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TurboTax to Begin Payouts from $141 Million Settlement Over Free-Filing Deceptive Practices

S.J. Steinhardt
Published Date:
May 5, 2023


Millions of Americans will start receiving restitution payments from Intuit’s TurboTax next week as part of the $141 million settlement to which it agreed last year, The Wall Street Journal reported.

The announcement was made by New York Attorney-General Letitia James, who led the agreement on behalf of all 50 states and the District of Columbia. New York will receive more than $5.4 million for more than 176,000 New Yorkers as part of the settlement.

The payments will range from $29 to $85 to about 4.4 million taxpayers, according to the Journal.

The investigation came on the heels of a 2019 Pro Publica report that found that TurboTax essentially hid its free-filing options. The May 2021 settlement announcement stated that the affected taxpayers "were deceived by misleading promises of free tax-filing services," NPR reported at the time. It applies to those who filed returns for tax years 2016, 2017 and 2018 and were eligible to use TurboTax’s IRS free file program but were steered toward a TurboTax paid program.

“Intuit cheated millions of low-income Americans out of free tax filing services they were entitled to,” James said in the AG office  statement. “For years, Intuit misled the most vulnerable among us to make a profit. Today, every state in the nation is holding Intuit accountable for scamming millions of taxpayers, and we’re putting millions of dollars back into the pockets of impacted Americans. This agreement should serve as a reminder to companies large and small that engaging in these deceptive marketing ploys is illegal. New Yorkers can count on my office to protect their wallets from white-collar scammers.”

The IRS already allows taxpayers making less than $73,000 a year, 70 percent of taxpayers, to file their taxes for free. The agency is studying the feasibility of setting up a free e-file service for all taxpayers, something that has been opposed by tax preparations services such as Intuit and H&R Block. Both companies participated in the IRS Free File Program, a narrowly defined public-private partnership with the tax agency but have since withdrawn from it. According to the Journal, they still offer limited free filing for low-income taxpayers directly on their sites.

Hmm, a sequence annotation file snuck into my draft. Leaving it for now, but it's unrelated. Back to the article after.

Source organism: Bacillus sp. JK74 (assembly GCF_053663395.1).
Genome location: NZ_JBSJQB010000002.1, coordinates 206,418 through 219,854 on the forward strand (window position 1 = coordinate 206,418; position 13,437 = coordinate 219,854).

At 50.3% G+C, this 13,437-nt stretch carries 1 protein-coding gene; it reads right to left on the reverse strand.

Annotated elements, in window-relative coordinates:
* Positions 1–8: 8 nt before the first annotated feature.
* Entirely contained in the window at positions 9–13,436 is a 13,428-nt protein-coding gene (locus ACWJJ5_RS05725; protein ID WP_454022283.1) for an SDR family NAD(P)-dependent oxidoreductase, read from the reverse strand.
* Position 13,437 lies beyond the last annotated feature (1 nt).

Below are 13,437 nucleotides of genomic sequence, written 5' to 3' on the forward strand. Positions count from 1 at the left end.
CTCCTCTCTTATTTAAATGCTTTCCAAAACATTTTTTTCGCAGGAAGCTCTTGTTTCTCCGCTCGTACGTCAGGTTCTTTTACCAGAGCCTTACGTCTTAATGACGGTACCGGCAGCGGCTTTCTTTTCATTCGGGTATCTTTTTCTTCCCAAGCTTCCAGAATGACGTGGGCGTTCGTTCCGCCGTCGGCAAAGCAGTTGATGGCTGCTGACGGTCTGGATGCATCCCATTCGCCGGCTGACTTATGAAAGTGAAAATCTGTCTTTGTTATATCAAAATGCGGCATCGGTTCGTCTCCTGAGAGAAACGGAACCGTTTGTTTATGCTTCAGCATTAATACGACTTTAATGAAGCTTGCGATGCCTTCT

Seven software companies still participate in the program, but only 3.2 million of the roughly 100 million eligible households used it last year, the Free File Alliance, the coalition of software providers that partner with the IRS, told the Journal.

The IRS also offers free basic tax return preparation to qualified individuals under its Volunteer Income Tax Assistance (VITA) and Tax Counseling for the Elderly (TCE) programs.

The attorney general’s multistate investigation "found that Intuit engaged in several deceptive and unfair trade practices that limited consumers’ participation in the IRS Free File Program," according to the statement from AG James' office. They included: using confusingly similar names for both its IRS Free File product and its commercial “freemium” product; bidding on paid search advertisements to direct consumers who were looking for the IRS Free File service to the TurboTax “freemium” product instead; blocking TurboTax's IRS Free File landing page from search engine results during the 2019 tax filing season; and not displaying or recommending the IRS Free File program to consumers on its products and pricing page, even when consumers were ineligible for the “freemium” product.

According to the AG's statement, Intuit has also agreed to reform its business practices, including doing the following:

● Refraining from making misrepresentations in connection with promoting or offering any online tax preparation products;
● Enhancing disclosures in its advertising and marketing of free products;
● Designing its products to better inform users whether they will be eligible to file their taxes for free; and
● Refraining from requiring consumers to start their tax filing over if they exit one of Intuit’s paid products to use a free product instead.

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